10:00-11:00am: Session 4
    11:30-12:30pm: Session 5
    Afternoon: hiking/mountain biking/fishing/other outdoor activities OR self-organized workshops
    Evening: Groups go to dinner or informal barbeque @ Bruce's.
    Followed by: 8:30pm lightning talks.

  • Wednesday: Hackathon day
    Evening: Groups go to dinner or informal barbeque @ Bruce's.
    Followed by: 8:30pm Hackathon Showcase Lightning Talks
    Followed by: Pub discussions.

  • Thursday 8:30-9:30 am: Session 6
    10:00-11:00am: Session 7
    11:30-12:30pm: Session 8
    Afternoon: hiking/mountain biking/fishing/other outdoor activities OR self-organized workshops
    Evening: Progressive Dinner at Rental Houses OR other dinner event TBA
    Followed by: Pub discussions.

  • Friday 8:30-9:30 am: Session 9
    10:00-11:00am: Session 10
    11:30-12:30pm: Session 11
    Afternoon: hiking/mountain biking/fishing/other outdoor activities OR self-organized workshops
    Evening: Group Dinner event
    Followed by: Pub discussions.

  • Saturday Morning: Breakfast at Bruce's house (bring your leftover food); Airport shuttles can pick you up there.

The "free time" slots can be used for hiking, mountain biking, fishing, or other outdoor activities. You may also organize alternative activities or workshops during the open periods.

Note: Fall tends to have more open lodging

Location and Lodging

Crested Butte is a small resort town located at about 9000 feet, near the continental divide. It is known for its skiing in the winter and hiking and mountain biking in the summer.

We hold the event in town, and free buses run up to the ski mountain every 15 minutes.

One of the most popular things to do for conferences is to rent houses together. You can do this through the conference mailing list -- often one person finds the house, and then others come and fill it up.

This site is probably the most well-maintained reference to hotels and restaurants in downtown Crested Butte (where we hold the event -- note that you should try to stay downtown and not on the mountain, so you can just walk everywhere). Note that site only lists hotel-style lodging; there is also a very nice hostel, and numerous AirB&B's and VRBO-style spaces available.

You can also find further (albeit outdated in some places) details about lodging and how to get to Crested Butte, but if you're in a hurry you can just call the Crested Butte Chamber of Commerce at (800) 545-4505 and they will help you make a reservation. Remember to ask for a reservation in the town of Crested Butte, and not on the mountain, in order to be close to the conference location. However, in the Summer there are always more rooms available on the mountain than in town, and the bus is very convenient to get from the mountain to town.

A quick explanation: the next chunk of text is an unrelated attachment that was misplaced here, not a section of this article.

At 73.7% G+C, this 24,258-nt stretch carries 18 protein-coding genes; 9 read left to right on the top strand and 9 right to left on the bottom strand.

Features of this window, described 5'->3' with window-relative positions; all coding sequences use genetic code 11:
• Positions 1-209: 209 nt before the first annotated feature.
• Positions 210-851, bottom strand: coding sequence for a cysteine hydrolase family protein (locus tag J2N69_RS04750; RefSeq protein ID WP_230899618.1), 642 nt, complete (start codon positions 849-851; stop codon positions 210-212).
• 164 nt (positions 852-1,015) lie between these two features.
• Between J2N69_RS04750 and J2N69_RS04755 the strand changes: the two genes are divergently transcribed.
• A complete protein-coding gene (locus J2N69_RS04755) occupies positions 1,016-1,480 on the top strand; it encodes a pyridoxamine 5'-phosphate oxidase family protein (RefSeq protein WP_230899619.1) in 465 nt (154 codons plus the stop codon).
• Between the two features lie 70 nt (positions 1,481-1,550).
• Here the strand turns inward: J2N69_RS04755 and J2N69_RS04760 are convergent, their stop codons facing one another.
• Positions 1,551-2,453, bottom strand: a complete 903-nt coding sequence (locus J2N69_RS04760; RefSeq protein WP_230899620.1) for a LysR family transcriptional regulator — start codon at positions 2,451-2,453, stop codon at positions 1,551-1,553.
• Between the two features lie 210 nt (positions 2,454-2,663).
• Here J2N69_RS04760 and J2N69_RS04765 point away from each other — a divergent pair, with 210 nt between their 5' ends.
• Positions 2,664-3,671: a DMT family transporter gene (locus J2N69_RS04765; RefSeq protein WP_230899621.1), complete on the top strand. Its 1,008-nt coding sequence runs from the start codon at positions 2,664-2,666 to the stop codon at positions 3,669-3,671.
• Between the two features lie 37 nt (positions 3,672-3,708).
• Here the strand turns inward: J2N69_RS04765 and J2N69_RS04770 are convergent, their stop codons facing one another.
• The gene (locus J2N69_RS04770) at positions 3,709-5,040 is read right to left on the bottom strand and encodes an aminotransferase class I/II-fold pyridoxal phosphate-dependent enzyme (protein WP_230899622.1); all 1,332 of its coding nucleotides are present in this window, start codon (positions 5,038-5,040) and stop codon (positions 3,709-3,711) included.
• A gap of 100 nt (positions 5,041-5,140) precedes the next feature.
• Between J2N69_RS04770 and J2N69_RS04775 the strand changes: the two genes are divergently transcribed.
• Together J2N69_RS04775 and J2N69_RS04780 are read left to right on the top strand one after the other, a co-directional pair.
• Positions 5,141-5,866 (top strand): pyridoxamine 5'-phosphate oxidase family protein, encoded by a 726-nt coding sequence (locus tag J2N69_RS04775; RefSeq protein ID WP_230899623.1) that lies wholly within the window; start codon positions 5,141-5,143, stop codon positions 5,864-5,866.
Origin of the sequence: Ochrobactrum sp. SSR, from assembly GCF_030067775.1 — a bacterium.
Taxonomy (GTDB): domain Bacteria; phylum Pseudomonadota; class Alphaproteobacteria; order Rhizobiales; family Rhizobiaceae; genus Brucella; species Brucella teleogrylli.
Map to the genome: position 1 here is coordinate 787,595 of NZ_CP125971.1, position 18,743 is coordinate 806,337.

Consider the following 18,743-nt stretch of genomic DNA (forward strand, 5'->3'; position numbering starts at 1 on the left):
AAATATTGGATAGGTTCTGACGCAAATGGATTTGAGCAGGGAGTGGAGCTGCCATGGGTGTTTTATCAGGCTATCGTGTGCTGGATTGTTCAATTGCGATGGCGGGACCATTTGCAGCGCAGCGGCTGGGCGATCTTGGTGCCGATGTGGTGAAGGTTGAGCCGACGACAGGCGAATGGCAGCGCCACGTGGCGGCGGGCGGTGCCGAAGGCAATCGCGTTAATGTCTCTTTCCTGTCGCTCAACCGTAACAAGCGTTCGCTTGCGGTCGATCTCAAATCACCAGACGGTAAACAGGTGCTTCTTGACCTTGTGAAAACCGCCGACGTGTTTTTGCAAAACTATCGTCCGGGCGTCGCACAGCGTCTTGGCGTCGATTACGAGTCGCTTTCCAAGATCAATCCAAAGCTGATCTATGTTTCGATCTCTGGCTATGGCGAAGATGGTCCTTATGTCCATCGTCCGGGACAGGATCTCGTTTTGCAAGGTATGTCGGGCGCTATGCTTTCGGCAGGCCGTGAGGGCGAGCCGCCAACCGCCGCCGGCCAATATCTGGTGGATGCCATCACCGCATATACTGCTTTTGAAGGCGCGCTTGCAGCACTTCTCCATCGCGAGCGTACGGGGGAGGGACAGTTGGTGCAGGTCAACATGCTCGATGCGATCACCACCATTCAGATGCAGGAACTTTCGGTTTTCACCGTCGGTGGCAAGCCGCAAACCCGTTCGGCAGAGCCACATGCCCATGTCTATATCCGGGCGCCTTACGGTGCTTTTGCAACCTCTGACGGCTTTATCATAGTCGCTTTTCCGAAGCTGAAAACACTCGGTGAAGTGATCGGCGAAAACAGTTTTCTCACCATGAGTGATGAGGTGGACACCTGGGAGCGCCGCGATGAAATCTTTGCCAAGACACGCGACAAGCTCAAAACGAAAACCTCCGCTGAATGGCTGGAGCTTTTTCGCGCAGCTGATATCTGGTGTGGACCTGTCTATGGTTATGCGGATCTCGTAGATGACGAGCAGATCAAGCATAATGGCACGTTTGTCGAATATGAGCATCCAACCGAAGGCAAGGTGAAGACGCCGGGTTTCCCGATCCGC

If you're on a budget, try the hostel or ask the Chamber of Commerce about camping.

Here's a page of Airline tips.

High-speed Internet is available in the conference location and at several locations within easy walking distance of the conference location. Many lodgings provide Internet access but you should ask to make sure.

Restaurants: This is a reasonably accurate list. There are also a few restaurants on the mountain, including the popular Django's.

Often people stay the day after the conference or for the weekend; informal gatherings have been known to happen.

Group Houses: People often organize to rent an entire house for the conference, which can be more useful and fun. Once you join the newsgroup, feel free to make arrangements with other attendees to rent houses.


Step 1: Join the Newsgroup

Join the Scala Summit Newsgroup using the email address where you would like to receive information about the Summit (You can also post questions and arrange ride sharing and group house rentals, etc). NOTE: This address will not be used for anything else except the Summit. It's essential you join the newsgroup, as all information about the conference will appear there.

Step 2: Registration